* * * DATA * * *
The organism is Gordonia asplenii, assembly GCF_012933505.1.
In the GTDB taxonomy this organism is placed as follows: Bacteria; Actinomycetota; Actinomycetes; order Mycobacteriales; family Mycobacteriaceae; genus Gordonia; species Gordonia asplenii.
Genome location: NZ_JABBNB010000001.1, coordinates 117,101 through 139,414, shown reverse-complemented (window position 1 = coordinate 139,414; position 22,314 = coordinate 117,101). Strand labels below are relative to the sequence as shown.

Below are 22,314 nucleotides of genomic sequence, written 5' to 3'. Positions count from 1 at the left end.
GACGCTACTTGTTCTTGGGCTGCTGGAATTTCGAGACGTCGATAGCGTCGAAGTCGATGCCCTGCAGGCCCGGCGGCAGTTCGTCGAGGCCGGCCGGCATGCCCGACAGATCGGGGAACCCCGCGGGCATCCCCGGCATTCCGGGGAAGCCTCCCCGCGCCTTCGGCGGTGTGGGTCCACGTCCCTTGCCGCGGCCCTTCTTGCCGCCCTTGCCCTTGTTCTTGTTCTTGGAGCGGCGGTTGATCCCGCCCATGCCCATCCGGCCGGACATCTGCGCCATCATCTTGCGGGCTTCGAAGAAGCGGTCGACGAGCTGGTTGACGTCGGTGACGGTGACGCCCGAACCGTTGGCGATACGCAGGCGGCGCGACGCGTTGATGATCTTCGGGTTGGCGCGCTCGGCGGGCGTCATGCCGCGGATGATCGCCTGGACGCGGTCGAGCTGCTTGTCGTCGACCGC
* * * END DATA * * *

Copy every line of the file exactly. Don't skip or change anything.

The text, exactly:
The organism is Gordonia asplenii, assembly GCF_012933505.1.
In the GTDB taxonomy this organism is placed as follows: Bacteria; Actinomycetota; Actinomycetes; order Mycobacteriales; family Mycobacteriaceae; genus Gordonia; species Gordonia asplenii.
Genome location: NZ_JABBNB010000001.1, coordinates 117,101 through 139,414, shown reverse-complemented (window position 1 = coordinate 139,414; position 22,314 = coordinate 117,101). Strand labels below are relative to the sequence as shown.

Below are 22,314 nucleotides of genomic sequence, written 5' to 3'. Positions count from 1 at the left end.
GACGCTACTTGTTCTTGGGCTGCTGGAATTTCGAGACGTCGATAGCGTCGAAGTCGATGCCCTGCAGGCCCGGCGGCAGTTCGTCGAGGCCGGCCGGCATGCCCGACAGATCGGGGAACCCCGCGGGCATCCCCGGCATTCCGGGGAAGCCTCCCCGCGCCTTCGGCGGTGTGGGTCCACGTCCCTTGCCGCGGCCCTTCTTGCCGCCCTTGCCCTTGTTCTTGTTCTTGGAGCGGCGGTTGATCCCGCCCATGCCCATCCGGCCGGACATCTGCGCCATCATCTTGCGGGCTTCGAAGAAGCGGTCGACGAGCTGGTTGACGTCGGTGACGGTGACGCCCGAACCGTTGGCGATACGCAGGCGGCGCGACGCGTTGATGATCTTCGGGTTGGCGCGCTCGGCGGGCGTCATGCCGCGGATGATCGCCTGGACGCGGTCGAGCTGCTTGTCGTCGACCGC